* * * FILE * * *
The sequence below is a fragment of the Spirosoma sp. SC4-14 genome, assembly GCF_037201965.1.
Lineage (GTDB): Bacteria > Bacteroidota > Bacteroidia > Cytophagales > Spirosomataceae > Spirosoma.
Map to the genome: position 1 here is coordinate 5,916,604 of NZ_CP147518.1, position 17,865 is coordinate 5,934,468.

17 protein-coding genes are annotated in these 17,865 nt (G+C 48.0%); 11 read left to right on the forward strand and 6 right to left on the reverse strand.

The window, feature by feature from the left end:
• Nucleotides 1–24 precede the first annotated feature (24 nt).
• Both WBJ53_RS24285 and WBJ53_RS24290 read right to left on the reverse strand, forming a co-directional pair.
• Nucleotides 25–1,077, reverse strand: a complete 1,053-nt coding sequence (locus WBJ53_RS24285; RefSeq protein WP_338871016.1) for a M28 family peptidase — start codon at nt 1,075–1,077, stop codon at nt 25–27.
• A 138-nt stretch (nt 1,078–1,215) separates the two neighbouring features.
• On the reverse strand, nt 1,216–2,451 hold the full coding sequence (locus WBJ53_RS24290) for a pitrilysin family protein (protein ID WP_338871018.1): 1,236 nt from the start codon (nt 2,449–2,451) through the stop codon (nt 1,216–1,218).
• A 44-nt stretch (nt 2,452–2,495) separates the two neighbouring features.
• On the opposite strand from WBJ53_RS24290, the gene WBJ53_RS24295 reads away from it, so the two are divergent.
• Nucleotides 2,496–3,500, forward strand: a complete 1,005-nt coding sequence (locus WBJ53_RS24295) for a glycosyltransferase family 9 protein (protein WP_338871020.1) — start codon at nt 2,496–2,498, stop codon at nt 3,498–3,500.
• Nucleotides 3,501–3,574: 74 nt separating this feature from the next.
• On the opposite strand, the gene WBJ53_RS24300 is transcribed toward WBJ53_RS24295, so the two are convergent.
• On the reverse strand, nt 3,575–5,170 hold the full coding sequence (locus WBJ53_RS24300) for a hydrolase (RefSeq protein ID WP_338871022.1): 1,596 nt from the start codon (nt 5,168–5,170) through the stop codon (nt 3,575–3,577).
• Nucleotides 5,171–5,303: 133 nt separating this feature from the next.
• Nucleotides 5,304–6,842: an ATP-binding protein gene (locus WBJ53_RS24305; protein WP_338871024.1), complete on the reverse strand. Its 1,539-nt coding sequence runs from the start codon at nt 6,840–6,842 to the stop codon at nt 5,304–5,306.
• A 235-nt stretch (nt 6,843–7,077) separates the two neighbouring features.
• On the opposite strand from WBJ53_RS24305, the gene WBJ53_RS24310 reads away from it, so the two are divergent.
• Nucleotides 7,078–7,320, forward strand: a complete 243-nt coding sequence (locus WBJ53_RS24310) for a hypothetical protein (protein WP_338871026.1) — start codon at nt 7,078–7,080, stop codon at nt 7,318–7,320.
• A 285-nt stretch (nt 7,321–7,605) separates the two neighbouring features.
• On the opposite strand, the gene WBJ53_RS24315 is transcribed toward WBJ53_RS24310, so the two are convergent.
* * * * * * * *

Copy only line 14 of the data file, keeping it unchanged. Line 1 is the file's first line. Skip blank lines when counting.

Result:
• Nucleotides 3,501–3,574: 74 nt separating this feature from the next.